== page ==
NetLogo User Community Models
by Wilfred Ndifon (Submitted: 08/31/2004)
WHAT IS IT?
HIVSIM is an agent-based simulation of HIV immunodynamics that is currently being developped in NetLogo. It allows users to investigate dependencies between various components of the cellular and humoral immune responses to HIV. Users can interactively manipulate simulation parameters (e.g., the number of Th, Tc, and B cells, and the infectivity of viral particles) and, in real-time, observe graphical plots of the results. Additionally, users can simulate antibody and anti-retroviral therapies at various stages of infection (e.g., the user can introduce into the simulation antibodies with affinity for the dominant HIV epitope). HIVSIM is still a work in progress. As time permits, the underlying model will be further calibrated against experimental data to make it robust and applicable to the qualitative evaluation of hypotheses on HIV immunodynamics.
HOW IT WORKS
Described below are some of the entities, interactions, and biological processes implemented in HIVSIM. Except where otherwise noted, information regarding the various interactions and processes came from . Also, some of the parameters used in the simulation were adapted from . For detailed information about the simulation, please see comments within the code.
Let us first of all discuss the prerequisites for a "successul interaction" between two entities. Note that except for nonspecifc interactions such as those involving APCs and cell-free HIV, the outcome (e.g., successful formation of a bond) of most interactions depends on the receptors (or epitopes and paratopes) of the entities involved. Each cellular entity possesses a receptor, represented by a randomly chosen integer belonging to the closed-open interval [0, maxspec), where the upper bound maxspec is determined by the user. Cellular entities also possess HLA1 (human leukocyte antigen type 1) with similar numeric values as their receptors. In additon to HLA1, APCs and B cells also have HLA2. Among the non-cellular entities, viruses have epitopes while antibodies have paratopes. When two entities A and B, say, with receptors x and y, respectively, interact, the probability that their interaction will be successful is given by exp(|x-y|). The closer the numeric values of the interacting entities' receptors, the higher their affinities for each other and, hence, the higher the probability of a successful interaction.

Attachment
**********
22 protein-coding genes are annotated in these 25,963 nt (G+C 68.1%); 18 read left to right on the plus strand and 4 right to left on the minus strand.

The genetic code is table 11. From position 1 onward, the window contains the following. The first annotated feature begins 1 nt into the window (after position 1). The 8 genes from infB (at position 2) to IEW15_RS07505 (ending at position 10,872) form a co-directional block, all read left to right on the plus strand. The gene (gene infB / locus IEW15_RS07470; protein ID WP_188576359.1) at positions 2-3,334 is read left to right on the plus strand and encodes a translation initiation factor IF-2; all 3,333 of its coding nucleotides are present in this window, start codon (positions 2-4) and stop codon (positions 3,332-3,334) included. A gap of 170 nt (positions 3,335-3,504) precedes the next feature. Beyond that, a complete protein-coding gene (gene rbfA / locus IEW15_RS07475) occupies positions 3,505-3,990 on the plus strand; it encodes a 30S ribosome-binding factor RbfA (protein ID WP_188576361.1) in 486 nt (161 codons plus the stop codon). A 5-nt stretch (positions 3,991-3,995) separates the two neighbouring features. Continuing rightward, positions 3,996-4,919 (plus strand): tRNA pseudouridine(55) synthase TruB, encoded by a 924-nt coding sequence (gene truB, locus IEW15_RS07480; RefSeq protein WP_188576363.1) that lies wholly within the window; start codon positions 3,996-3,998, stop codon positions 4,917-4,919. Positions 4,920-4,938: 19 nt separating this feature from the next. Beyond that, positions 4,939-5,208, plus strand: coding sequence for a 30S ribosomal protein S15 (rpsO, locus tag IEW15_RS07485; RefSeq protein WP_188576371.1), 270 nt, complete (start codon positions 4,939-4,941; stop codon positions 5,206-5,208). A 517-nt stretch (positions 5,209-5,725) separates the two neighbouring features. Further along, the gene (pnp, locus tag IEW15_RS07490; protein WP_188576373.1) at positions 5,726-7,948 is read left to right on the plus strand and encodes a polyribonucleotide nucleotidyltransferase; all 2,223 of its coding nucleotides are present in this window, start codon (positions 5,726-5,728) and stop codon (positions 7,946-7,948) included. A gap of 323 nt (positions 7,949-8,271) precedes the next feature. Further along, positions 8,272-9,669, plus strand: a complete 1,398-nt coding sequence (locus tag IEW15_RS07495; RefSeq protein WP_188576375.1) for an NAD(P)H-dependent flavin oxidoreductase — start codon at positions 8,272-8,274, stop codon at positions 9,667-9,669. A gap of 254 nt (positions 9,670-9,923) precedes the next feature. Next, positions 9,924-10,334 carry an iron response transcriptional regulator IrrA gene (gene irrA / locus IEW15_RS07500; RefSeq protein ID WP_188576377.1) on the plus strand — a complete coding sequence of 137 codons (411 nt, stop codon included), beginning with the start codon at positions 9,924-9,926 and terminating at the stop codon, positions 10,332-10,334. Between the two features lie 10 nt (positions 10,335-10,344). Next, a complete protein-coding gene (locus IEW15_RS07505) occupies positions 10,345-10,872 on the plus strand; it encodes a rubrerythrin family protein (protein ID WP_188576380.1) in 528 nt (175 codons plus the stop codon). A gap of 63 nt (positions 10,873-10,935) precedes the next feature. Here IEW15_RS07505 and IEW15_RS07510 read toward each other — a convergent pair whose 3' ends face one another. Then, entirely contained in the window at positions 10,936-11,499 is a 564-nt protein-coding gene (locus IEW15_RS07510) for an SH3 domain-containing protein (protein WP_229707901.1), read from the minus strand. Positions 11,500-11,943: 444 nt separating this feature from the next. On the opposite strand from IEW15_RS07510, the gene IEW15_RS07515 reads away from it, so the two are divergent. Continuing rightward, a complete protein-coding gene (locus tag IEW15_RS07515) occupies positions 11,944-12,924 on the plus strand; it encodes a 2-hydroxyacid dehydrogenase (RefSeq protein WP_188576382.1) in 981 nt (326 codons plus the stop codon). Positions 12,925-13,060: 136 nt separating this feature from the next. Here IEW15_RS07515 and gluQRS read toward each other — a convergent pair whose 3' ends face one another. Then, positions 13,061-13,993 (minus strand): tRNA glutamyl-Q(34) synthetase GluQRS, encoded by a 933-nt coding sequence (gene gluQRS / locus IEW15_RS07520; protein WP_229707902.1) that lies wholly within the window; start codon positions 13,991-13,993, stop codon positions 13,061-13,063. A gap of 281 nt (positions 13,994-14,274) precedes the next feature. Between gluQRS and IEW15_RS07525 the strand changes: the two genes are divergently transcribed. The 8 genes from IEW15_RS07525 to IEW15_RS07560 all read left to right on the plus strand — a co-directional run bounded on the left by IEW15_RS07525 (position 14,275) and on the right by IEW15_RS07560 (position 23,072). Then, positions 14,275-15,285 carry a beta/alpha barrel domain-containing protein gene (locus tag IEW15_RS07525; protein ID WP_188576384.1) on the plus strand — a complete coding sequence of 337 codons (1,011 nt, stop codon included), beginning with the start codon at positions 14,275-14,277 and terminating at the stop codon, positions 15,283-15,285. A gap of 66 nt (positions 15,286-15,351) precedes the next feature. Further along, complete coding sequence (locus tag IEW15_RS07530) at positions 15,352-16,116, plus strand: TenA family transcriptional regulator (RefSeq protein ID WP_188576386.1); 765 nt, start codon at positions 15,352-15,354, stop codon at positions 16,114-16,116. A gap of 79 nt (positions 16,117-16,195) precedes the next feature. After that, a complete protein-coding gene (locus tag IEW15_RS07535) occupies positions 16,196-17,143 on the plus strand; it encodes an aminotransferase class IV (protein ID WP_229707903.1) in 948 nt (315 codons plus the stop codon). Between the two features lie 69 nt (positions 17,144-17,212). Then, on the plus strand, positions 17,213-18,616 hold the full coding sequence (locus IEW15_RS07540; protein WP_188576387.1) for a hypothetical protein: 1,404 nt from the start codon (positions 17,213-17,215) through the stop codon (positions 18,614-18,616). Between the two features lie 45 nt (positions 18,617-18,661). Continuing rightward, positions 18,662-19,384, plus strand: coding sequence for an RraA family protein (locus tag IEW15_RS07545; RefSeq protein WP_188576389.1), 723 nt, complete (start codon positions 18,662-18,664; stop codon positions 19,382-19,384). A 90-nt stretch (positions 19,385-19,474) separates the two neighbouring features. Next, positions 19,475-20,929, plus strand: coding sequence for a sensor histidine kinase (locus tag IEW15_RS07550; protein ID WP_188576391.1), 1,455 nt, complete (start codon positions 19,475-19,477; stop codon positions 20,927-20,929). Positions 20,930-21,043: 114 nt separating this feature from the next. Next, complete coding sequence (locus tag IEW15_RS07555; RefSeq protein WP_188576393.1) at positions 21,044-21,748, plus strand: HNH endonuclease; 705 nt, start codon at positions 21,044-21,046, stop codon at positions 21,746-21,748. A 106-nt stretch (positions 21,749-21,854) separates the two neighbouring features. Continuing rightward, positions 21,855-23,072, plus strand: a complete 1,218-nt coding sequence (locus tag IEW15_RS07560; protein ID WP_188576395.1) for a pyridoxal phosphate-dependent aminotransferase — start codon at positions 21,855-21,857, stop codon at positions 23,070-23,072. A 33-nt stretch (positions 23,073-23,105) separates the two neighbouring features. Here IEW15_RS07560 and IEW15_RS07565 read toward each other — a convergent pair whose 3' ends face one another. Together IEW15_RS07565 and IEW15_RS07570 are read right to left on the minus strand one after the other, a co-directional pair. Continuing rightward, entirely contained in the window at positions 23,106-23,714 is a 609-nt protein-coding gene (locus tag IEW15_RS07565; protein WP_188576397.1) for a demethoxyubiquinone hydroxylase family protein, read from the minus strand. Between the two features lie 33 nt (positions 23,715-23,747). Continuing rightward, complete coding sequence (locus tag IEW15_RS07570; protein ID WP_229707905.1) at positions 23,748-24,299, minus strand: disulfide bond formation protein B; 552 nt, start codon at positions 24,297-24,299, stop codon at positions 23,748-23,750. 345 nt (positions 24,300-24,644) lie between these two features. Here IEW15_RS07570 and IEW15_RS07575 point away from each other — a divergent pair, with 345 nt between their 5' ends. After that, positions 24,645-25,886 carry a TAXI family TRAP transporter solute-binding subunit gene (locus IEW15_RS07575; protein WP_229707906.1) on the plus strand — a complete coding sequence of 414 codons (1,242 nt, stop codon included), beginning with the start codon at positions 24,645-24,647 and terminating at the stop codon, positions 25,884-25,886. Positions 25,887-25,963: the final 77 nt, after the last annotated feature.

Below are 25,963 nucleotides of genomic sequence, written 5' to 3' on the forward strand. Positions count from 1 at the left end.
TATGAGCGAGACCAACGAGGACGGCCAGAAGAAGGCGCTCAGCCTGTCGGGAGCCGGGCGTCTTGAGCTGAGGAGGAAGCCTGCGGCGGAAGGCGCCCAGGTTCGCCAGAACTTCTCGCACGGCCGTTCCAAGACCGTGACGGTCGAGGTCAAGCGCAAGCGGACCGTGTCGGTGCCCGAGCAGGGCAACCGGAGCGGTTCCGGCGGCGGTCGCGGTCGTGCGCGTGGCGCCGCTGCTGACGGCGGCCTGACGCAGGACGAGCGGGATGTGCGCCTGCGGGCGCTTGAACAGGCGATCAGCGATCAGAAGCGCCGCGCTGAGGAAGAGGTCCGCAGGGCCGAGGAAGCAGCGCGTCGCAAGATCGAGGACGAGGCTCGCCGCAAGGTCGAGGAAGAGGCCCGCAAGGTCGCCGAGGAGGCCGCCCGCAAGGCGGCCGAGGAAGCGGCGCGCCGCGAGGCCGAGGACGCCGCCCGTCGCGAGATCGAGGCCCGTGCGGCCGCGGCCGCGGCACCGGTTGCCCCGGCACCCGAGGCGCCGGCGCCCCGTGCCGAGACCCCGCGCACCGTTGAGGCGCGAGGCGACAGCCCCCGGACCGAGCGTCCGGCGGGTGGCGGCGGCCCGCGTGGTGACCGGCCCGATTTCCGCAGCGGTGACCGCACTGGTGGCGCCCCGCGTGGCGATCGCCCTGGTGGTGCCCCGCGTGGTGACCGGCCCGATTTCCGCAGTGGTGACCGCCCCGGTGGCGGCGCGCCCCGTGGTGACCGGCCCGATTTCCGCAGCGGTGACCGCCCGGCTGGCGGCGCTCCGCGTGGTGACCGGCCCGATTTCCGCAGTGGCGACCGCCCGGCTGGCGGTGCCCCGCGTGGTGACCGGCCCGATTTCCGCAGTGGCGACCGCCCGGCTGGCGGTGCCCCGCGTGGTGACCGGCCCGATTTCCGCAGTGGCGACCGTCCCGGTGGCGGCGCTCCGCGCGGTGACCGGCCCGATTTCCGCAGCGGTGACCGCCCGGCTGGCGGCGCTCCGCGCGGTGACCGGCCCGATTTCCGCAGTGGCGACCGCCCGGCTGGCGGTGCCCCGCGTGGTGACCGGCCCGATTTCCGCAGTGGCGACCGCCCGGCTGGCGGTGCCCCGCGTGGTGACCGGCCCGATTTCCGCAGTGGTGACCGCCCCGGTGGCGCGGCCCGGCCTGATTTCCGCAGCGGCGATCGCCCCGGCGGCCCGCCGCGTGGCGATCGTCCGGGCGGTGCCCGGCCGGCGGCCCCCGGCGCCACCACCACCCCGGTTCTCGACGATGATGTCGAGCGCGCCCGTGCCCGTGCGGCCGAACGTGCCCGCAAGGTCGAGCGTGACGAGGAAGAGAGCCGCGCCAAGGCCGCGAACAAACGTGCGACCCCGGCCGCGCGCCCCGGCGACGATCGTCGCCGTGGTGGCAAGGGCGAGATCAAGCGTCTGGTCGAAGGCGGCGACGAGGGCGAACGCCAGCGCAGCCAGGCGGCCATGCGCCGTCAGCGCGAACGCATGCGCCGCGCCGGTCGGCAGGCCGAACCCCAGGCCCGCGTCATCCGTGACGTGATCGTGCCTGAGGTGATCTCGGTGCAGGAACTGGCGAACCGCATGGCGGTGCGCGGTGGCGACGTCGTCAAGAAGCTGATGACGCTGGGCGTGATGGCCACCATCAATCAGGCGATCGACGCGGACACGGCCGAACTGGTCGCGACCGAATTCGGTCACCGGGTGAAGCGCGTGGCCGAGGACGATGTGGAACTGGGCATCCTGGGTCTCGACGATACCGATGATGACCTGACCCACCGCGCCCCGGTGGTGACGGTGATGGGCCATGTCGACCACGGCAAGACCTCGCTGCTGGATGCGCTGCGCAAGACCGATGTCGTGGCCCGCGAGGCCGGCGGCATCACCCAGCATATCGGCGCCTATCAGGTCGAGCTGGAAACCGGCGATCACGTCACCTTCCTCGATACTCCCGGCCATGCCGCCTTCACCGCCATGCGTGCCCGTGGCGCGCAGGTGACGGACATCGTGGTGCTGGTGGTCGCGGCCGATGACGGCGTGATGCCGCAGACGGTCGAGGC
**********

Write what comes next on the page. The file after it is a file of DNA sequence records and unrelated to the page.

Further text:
Entities and interactions
T helper (Th) cells: Also known as CD4+ T cells, these cells are the orchestrators of the adaptive immune response to HIV. When a naive Th cell binds to HIV peptides presented on HLA2 surface molecules of antigen presenting cells (APCs) they become activated. Activated Th cells divide to produce memory and effector Th cells (see "Cell Division" below). The short-lived effector Th cells continuously secrete cytokines which participate in the activation of other immune system components including B cells and Tc cells (see below). Upon activation, the long-lived memory Th cells divide, as described below, producing more memory and effector Th cells. Th cells also facilitate the lysis of infected cells by natural killer (NK) cells in a process called antibody dependent cell-mediated cytotoxicity. The gradual depletion of Th cells, a hallmark of HIV pathogenesis, is thought to arise not only from direct hiv-mediated killing of infected Th cells but also from indirect killing of Th cells or activation-induced cell death (AICD) . It is assumed here that this indirect killing of Th cells is a function of the number of infected cells and virions in the vicinity of a Th cell. The parameter AICD is used to simulate this increased susceptibility of Th cells to HIV.
T cytotoxic (Tc) cells: Tc cells are very important in the control of HIV infection. They are activated either by direct contact with APC-activated Th cells or by cytokines. Once activated, they divide and produce memory and effector Tc cells. Effector Tc cells recognize HIV peptides, 9 to 11 nucleotides in length, bound to molecules called human leukocyte antigens type 1 (HLA1) found on most human cell types. Effector Tc cells bind to and kill infected cells displaying such HLA1-peptide complexes on their surfaces, at a rate that is determined by the ctl-rate parameter.Memory Tc cells, on the other hand, afford long-term protection against infection. Upon activation (see naive Tc cell activation) the memory cells divide, as described below.